Both bronchitis and pneumonia are infections in your lungs. Two of the main differences between these conditions are what causes them, and what part of your lungs they affect.
Causes: Bronchitis is most often caused by viruses, but can also be caused by bacteria or irritants. Pneumonia, however, is most often caused by bacteria, but can also be caused by viruses or other germs.
Location: Bronchitis causes inflammation in your bronchial tubes. These are tubes connected to your trachea that carry air into your lungs. They branch into smaller tubes called bronchioles.
Pneumonia, on the other hand, causes inflammation in your alveoli. These are small sacs at the ends of your bronchioles.
Treatment is different for these two conditions, so your doctor will be careful to make the correct diagnosis.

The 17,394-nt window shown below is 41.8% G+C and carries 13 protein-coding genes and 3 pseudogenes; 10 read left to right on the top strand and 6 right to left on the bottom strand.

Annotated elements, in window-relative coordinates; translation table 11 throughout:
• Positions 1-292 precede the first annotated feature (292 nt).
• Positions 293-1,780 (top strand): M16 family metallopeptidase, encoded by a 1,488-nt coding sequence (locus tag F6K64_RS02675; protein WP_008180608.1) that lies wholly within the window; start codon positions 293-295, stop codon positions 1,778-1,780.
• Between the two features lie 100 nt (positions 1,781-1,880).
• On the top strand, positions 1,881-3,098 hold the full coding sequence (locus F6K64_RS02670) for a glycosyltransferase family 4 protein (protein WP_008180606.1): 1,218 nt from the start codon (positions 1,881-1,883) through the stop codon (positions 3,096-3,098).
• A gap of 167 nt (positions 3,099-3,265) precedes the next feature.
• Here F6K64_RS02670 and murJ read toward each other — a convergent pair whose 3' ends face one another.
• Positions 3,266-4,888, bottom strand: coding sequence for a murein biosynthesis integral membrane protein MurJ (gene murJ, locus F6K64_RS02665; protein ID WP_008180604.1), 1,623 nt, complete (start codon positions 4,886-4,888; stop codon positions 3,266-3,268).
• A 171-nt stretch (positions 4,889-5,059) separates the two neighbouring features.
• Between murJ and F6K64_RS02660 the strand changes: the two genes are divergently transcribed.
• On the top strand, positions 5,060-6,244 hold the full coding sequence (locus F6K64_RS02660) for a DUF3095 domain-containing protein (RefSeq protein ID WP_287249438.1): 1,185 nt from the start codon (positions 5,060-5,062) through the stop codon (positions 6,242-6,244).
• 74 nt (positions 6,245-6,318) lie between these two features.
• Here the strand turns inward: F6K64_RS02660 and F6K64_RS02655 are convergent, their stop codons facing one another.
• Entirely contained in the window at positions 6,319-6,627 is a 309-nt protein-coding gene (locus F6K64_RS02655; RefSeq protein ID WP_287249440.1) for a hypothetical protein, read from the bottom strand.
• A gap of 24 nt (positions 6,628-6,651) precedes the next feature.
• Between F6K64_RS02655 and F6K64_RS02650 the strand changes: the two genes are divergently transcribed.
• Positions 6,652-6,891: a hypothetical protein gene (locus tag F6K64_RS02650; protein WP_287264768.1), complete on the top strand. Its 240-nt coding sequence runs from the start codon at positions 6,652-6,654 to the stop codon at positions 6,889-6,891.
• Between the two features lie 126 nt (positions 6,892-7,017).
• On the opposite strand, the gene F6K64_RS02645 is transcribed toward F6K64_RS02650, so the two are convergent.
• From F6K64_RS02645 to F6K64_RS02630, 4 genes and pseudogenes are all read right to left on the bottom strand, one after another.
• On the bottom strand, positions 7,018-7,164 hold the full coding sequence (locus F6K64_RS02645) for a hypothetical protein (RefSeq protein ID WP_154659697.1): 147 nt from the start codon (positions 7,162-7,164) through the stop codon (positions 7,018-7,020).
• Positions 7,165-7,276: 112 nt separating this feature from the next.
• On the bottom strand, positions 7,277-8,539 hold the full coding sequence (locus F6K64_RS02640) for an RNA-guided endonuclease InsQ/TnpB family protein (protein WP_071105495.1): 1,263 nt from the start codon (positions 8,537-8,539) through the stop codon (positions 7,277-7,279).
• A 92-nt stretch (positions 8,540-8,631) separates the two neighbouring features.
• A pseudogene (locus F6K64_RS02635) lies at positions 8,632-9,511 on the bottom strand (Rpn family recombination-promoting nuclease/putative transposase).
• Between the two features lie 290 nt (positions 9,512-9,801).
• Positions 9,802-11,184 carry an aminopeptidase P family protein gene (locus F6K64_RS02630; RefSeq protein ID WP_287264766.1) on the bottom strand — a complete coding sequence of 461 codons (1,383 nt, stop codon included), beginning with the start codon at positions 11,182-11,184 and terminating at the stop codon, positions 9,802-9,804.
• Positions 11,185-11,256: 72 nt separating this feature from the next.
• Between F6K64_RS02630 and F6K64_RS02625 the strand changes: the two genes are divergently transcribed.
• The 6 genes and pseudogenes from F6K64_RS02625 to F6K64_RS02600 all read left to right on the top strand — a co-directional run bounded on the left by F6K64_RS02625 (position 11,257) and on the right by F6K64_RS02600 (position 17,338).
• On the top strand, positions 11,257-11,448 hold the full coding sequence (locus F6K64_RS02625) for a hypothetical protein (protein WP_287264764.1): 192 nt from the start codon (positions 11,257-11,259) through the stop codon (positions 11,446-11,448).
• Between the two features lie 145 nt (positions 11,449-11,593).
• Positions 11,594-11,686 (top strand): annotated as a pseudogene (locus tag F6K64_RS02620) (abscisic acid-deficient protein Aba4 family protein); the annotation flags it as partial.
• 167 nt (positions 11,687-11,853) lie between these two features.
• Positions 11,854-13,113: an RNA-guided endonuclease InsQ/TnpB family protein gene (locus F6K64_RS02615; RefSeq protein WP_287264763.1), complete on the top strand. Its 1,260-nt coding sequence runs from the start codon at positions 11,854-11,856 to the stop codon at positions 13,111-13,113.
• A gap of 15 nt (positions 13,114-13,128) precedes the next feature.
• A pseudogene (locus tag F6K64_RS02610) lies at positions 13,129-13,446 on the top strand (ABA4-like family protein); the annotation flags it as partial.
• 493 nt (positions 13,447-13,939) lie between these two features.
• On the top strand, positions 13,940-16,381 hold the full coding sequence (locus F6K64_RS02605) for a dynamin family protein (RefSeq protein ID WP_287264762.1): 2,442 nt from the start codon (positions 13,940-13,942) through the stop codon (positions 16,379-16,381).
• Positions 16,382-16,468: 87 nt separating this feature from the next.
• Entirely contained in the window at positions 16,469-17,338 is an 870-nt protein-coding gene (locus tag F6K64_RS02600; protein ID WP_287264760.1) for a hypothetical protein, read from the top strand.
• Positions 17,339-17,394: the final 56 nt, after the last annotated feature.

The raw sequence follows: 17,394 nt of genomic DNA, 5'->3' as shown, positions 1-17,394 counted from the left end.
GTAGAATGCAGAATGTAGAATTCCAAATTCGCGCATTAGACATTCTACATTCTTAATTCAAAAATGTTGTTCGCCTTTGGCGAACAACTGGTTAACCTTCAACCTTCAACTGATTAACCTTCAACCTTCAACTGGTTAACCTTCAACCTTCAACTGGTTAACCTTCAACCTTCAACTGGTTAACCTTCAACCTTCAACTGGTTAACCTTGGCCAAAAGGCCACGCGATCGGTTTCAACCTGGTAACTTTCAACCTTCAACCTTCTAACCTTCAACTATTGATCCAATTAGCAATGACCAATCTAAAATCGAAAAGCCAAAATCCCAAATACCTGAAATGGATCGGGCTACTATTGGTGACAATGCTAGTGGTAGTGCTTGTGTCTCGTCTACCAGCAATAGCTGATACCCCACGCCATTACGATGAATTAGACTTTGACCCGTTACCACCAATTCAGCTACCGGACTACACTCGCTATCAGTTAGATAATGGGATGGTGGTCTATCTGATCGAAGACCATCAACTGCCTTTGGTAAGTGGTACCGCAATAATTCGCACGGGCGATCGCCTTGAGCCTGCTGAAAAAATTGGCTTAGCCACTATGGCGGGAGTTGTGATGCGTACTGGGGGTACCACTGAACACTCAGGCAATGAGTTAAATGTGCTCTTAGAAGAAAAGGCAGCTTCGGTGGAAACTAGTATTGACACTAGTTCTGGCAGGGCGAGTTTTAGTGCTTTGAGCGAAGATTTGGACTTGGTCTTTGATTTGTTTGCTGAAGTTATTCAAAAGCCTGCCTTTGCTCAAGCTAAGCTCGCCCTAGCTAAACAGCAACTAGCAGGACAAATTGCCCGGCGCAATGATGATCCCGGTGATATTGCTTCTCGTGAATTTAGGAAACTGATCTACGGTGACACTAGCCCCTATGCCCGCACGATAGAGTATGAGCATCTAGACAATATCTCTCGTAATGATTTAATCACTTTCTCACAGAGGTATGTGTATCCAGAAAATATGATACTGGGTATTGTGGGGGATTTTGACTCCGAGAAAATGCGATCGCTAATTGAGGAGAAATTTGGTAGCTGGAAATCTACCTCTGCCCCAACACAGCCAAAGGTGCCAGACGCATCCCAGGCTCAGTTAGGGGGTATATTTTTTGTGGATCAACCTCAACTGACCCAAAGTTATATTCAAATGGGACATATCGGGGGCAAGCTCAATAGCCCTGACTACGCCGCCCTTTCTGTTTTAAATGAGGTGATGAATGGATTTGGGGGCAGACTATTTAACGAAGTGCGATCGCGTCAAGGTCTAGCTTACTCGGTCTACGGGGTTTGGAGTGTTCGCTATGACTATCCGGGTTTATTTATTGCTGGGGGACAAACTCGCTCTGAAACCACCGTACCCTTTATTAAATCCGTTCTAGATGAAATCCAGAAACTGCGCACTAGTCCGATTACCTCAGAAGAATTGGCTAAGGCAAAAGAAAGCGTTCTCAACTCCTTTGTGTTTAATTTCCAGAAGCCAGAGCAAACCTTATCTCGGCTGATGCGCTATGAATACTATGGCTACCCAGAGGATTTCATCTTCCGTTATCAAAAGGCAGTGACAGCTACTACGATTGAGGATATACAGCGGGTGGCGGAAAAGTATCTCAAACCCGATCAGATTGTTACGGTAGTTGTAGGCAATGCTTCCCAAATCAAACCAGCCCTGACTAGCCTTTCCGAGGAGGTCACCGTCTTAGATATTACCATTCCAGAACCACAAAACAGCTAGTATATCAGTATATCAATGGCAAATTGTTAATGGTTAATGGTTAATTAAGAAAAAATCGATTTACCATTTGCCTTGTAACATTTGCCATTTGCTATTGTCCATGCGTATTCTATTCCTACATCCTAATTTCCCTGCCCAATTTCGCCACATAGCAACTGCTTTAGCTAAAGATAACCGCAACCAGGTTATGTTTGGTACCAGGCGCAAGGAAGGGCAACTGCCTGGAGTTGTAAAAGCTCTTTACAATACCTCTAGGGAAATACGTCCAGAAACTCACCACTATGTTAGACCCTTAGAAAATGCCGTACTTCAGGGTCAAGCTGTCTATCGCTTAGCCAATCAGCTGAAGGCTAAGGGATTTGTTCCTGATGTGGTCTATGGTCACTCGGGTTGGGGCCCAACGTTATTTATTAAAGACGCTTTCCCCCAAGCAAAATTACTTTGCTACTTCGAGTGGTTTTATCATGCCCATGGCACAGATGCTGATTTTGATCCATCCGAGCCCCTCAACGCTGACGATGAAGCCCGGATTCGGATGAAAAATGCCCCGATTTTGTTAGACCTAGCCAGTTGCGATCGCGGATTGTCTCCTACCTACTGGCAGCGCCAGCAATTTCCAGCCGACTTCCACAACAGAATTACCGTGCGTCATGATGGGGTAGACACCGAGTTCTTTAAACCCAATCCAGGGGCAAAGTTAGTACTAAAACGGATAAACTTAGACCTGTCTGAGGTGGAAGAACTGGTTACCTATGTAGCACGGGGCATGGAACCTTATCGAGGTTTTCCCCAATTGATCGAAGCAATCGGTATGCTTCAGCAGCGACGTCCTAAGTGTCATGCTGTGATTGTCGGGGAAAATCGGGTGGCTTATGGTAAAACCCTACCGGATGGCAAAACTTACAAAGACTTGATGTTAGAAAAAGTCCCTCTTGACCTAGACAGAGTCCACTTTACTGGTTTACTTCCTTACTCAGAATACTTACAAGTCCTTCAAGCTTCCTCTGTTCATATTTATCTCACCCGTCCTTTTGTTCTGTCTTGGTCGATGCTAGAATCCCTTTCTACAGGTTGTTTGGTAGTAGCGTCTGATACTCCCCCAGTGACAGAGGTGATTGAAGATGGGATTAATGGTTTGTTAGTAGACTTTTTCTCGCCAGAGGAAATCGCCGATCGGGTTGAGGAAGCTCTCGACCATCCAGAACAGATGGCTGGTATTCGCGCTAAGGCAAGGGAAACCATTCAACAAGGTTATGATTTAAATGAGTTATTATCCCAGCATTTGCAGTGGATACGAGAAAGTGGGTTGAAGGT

Acute bronchitis is contagious. This is because it’s caused by a short-term infection that can spread from person to person. The infection can spread through mucus droplets discharged when you cough, sneeze, or talk.
Chronic bronchitis, on the other hand, isn’t contagious. This is because it’s not caused by an infection. Rather, it’s caused by long-term inflammation, which is usually a result of irritants such as smoking. The inflammation can’t be spread to another person.
The symptoms of acute bronchitis usually clear up within a few weeks. However, if you get another infection following the first one, it may take longer for you to heal.
There’s no way to completely prevent acute bronchitis because it has a variety of causes. However, you can decrease your risk by following the tips listed here.
If you have a weakened immune system due to a health condition or older age, you should take special care to avoid getting acute bronchitis. This is because you’re more likely to develop complications from it such as acute respiratory failure or pneumonia. Be sure to follow the prevention tips above to help decrease your risk.
Written by: April Khan, Ana Gotter, and Elizabeth Boskey, PhDon: Mar 02, 2017